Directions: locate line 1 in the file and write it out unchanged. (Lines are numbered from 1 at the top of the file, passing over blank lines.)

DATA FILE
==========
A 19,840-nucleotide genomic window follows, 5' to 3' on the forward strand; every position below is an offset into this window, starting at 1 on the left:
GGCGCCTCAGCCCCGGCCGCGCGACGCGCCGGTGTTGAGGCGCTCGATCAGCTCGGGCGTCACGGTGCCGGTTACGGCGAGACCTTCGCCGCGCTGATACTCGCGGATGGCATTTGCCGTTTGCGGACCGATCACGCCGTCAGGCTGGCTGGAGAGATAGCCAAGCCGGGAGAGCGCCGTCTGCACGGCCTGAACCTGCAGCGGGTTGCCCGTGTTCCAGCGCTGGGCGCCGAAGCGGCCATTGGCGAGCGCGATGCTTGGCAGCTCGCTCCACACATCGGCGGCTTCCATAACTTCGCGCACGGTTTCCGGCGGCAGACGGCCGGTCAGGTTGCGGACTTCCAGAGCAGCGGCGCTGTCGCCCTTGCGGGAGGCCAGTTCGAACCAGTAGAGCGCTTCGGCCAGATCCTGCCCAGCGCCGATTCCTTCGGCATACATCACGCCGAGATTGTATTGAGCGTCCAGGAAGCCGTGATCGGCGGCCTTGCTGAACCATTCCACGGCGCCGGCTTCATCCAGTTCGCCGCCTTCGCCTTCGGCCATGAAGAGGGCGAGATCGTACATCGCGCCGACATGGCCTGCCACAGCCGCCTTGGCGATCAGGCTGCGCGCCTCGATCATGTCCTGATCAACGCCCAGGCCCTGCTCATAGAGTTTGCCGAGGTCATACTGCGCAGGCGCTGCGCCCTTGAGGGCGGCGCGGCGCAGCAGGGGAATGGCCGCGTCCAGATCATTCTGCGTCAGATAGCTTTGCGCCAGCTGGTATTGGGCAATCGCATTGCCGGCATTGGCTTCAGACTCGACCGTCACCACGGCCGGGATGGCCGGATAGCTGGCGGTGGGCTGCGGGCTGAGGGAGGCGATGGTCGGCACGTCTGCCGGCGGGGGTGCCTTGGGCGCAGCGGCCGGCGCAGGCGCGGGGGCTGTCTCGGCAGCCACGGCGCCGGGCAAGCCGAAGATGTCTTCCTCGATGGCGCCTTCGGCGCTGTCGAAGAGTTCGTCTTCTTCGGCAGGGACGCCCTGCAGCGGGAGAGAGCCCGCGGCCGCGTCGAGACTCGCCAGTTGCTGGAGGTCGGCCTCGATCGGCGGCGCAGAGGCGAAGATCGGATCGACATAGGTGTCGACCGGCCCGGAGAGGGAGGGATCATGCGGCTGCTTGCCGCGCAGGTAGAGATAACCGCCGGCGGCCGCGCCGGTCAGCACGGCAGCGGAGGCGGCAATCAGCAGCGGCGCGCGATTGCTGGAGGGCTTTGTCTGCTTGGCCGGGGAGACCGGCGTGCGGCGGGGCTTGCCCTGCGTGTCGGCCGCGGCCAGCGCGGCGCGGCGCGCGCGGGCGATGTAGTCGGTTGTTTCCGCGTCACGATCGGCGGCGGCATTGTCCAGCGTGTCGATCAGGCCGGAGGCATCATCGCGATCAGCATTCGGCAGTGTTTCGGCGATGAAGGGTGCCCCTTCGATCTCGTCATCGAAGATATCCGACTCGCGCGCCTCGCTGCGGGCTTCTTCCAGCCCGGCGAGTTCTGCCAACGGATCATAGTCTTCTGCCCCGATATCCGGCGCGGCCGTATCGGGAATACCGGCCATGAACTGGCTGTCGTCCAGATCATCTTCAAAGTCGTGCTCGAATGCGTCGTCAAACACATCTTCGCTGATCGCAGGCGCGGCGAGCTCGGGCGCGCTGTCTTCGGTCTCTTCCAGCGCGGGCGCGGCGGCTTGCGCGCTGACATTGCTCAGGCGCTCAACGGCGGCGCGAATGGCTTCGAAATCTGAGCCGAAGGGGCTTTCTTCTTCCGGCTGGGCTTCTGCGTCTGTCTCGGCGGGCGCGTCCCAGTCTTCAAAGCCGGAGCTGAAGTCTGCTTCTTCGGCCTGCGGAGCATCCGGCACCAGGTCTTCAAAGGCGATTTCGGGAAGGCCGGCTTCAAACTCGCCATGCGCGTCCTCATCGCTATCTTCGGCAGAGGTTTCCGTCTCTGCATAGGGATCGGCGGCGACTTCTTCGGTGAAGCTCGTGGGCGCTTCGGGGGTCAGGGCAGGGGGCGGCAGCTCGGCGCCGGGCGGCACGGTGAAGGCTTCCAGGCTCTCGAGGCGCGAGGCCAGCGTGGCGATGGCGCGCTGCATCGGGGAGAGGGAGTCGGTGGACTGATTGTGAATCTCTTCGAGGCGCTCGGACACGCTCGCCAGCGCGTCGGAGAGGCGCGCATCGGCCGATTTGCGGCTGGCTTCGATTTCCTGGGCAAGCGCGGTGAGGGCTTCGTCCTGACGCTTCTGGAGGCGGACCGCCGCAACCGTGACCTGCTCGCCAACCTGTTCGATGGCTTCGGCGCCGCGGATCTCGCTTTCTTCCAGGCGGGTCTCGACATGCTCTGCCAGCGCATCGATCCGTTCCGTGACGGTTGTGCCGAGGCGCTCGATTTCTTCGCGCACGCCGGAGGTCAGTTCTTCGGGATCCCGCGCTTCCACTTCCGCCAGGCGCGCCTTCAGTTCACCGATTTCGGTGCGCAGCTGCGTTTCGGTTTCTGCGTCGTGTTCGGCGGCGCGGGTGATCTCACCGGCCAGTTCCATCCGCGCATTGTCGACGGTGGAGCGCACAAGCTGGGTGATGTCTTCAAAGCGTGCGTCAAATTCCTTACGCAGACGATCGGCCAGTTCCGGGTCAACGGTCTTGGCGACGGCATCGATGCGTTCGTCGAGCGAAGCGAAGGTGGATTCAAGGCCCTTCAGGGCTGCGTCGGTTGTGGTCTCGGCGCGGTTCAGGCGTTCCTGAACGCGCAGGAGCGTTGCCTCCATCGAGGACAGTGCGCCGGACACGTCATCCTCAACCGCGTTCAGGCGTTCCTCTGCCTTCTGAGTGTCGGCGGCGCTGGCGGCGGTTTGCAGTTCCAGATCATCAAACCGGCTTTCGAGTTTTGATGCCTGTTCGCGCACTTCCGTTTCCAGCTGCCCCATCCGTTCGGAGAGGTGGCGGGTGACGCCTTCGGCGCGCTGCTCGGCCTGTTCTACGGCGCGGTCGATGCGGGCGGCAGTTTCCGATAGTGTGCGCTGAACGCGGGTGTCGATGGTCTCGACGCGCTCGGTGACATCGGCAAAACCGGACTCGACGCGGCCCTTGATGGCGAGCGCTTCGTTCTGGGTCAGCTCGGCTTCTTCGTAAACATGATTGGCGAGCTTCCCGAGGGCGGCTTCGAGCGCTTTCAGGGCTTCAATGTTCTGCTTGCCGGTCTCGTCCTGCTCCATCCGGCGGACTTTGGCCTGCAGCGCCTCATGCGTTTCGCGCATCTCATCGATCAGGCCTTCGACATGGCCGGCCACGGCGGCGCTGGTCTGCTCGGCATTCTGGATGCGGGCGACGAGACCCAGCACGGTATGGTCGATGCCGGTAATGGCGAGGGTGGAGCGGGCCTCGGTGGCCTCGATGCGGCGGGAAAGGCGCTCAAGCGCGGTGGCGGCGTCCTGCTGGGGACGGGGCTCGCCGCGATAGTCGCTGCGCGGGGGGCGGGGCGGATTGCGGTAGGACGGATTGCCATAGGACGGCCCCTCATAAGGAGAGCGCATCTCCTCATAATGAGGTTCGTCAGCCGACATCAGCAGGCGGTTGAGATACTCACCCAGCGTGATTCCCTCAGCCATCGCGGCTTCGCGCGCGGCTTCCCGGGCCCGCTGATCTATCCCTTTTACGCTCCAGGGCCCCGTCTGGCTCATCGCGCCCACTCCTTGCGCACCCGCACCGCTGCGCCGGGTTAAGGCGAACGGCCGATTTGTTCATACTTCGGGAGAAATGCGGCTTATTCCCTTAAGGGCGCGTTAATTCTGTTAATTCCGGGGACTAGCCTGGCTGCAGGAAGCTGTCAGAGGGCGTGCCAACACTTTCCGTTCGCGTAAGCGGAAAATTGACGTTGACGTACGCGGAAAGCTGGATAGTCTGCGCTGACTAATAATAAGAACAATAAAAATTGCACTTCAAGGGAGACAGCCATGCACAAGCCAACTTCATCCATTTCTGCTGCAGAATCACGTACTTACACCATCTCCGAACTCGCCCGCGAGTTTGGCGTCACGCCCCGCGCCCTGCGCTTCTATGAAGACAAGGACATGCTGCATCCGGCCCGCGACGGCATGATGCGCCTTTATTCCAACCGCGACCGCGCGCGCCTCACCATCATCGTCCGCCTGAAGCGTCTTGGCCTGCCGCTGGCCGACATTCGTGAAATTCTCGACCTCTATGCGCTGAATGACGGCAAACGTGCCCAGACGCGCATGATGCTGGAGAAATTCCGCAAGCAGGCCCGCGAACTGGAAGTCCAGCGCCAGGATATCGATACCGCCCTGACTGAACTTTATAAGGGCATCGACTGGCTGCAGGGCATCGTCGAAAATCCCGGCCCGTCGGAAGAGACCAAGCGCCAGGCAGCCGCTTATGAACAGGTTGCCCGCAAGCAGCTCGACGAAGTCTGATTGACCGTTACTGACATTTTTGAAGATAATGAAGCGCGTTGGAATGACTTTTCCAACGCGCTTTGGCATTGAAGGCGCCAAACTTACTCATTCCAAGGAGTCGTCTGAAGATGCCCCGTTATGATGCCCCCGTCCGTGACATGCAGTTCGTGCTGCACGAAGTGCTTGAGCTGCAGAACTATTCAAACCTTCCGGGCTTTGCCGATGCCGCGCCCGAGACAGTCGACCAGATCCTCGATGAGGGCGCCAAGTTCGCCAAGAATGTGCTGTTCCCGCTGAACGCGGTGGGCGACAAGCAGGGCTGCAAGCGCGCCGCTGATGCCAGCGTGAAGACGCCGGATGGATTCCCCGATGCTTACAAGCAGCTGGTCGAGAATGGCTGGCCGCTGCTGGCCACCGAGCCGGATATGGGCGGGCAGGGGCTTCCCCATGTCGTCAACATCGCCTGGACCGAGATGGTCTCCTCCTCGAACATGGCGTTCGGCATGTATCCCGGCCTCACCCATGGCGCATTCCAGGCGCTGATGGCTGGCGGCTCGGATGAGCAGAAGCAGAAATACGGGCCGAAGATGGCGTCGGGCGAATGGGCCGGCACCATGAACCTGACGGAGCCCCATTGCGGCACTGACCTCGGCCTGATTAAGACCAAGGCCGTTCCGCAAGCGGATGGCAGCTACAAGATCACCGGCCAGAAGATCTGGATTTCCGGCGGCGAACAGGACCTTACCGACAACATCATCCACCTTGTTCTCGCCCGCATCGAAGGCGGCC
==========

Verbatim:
A 19,840-nucleotide genomic window follows, 5' to 3' on the forward strand; every position below is an offset into this window, starting at 1 on the left: